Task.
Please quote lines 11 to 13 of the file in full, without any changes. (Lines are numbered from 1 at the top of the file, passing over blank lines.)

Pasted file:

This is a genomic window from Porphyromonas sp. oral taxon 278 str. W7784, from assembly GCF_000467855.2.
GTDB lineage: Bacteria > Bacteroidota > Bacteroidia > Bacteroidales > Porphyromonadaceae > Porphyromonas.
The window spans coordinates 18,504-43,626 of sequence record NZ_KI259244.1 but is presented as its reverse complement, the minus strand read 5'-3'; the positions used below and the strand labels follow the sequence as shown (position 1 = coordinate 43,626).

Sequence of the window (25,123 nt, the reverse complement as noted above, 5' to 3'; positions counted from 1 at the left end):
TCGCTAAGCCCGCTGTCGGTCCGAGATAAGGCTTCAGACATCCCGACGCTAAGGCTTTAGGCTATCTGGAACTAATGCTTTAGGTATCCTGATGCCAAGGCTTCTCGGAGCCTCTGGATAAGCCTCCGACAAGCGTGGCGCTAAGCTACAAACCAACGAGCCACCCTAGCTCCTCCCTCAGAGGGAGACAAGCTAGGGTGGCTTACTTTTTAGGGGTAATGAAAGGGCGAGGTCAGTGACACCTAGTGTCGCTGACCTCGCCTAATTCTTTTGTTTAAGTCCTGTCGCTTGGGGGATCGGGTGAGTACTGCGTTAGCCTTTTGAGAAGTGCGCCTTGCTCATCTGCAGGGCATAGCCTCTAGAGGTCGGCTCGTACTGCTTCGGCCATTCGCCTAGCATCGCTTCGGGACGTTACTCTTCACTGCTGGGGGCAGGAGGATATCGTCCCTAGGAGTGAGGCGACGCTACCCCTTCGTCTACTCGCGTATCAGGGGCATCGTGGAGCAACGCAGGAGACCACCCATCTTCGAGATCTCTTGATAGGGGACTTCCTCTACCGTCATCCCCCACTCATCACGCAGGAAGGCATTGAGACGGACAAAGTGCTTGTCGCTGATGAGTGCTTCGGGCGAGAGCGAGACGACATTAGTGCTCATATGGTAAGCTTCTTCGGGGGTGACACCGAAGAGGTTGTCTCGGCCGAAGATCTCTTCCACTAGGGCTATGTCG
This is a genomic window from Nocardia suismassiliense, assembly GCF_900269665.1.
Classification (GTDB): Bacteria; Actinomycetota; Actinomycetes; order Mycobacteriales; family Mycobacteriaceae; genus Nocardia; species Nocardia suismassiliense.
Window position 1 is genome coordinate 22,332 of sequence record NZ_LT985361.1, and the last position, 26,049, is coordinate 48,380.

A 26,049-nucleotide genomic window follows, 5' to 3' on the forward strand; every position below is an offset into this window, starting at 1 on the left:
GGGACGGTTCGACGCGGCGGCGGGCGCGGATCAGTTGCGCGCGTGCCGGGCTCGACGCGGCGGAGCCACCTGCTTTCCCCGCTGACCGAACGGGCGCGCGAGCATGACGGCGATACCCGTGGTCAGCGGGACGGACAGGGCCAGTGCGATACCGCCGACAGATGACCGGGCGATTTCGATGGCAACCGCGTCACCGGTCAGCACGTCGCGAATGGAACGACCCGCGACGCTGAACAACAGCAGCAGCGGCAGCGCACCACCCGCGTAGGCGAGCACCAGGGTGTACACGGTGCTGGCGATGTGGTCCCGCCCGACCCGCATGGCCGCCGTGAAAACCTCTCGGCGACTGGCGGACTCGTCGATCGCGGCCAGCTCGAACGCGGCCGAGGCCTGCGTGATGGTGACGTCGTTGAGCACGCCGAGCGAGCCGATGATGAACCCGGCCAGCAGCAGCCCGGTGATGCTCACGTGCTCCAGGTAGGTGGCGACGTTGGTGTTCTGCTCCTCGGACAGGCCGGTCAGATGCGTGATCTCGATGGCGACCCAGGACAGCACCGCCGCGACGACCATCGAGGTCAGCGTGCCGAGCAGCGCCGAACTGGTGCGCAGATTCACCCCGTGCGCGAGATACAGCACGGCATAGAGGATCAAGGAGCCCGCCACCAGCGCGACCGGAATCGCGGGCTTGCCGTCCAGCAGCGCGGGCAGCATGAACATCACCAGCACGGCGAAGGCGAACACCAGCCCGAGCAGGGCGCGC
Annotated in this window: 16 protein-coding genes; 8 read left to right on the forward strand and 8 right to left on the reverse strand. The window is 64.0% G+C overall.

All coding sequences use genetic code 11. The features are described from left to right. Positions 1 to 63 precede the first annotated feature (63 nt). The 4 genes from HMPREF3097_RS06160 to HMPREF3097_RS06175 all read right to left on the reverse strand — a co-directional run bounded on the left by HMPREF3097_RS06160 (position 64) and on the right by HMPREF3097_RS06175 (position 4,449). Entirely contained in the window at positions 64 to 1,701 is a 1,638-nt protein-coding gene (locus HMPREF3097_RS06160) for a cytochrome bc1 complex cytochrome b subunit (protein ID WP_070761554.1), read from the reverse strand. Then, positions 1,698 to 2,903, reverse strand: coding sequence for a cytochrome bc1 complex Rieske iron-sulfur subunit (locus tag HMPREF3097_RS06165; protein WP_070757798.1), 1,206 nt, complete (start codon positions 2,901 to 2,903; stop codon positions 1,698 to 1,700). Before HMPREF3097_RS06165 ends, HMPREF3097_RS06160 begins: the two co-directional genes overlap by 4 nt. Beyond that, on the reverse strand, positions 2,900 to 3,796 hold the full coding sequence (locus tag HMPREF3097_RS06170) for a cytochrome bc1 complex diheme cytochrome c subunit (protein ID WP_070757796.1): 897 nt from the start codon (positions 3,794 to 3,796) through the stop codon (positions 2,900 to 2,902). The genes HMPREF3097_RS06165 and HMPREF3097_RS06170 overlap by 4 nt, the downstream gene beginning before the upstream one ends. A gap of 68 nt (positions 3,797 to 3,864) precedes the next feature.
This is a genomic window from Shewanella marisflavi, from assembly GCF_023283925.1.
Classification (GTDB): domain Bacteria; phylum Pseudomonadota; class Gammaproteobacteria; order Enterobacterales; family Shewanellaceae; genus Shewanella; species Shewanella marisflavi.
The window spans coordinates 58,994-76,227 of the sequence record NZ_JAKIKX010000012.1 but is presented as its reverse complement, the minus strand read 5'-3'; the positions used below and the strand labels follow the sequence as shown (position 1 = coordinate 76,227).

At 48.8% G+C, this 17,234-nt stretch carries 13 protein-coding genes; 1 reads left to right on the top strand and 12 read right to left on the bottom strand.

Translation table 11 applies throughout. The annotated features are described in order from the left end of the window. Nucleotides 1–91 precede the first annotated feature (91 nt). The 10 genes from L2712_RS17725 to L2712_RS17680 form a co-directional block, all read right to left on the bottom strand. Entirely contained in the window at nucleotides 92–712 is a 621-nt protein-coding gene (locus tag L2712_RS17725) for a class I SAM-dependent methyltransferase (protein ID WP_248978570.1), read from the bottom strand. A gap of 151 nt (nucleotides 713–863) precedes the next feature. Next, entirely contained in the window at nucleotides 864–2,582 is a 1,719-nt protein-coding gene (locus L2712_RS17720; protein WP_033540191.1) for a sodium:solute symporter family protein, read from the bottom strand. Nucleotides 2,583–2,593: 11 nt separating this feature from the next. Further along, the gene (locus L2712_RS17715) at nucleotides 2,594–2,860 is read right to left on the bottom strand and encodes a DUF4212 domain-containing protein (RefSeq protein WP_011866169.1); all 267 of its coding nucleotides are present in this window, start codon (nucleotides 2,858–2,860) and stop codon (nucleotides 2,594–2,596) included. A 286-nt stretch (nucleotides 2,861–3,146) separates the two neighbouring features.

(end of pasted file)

Annotated in this window: 16 protein-coding genes; 8 read left to right on the forward strand and 8 right to left on the reverse strand. The window is 64.0% G+C overall.

All coding sequences use genetic code 11. The features are described from left to right. Positions 1 to 63 precede the first annotated feature (63 nt). The 4 genes from HMPREF3097_RS06160 to HMPREF3097_RS06175 all read right to left on the reverse strand — a co-directional run bounded on the left by HMPREF3097_RS06160 (position 64) and on the right by HMPREF3097_RS06175 (position 4,449). Entirely contained in the window at positions 64 to 1,701 is a 1,638-nt protein-coding gene (locus HMPREF3097_RS06160) for a cytochrome bc1 complex cytochrome b subunit (protein ID WP_070761554.1), read from the reverse strand. Then, positions 1,698 to 2,903, reverse strand: coding sequence for a cytochrome bc1 complex Rieske iron-sulfur subunit (locus tag HMPREF3097_RS06165; protein WP_070757798.1), 1,206 nt, complete (start codon positions 2,901 to 2,903; stop codon positions 1,698 to 1,700). Before HMPREF3097_RS06165 ends, HMPREF3097_RS06160 begins: the two co-directional genes overlap by 4 nt. Beyond that, on the reverse strand, positions 2,900 to 3,796 hold the full coding sequence (locus tag HMPREF3097_RS06170) for a cytochrome bc1 complex diheme cytochrome c subunit (protein ID WP_070757796.1): 897 nt from the start codon (positions 3,794 to 3,796) through the stop codon (positions 2,900 to 2,902). The genes HMPREF3097_RS06165 and HMPREF3097_RS06170 overlap by 4 nt, the downstream gene beginning before the upstream one ends. A gap of 68 nt (positions 3,797 to 3,864) precedes the next feature.
This is a genomic window from Shewanella marisflavi, from assembly GCF_023283925.1.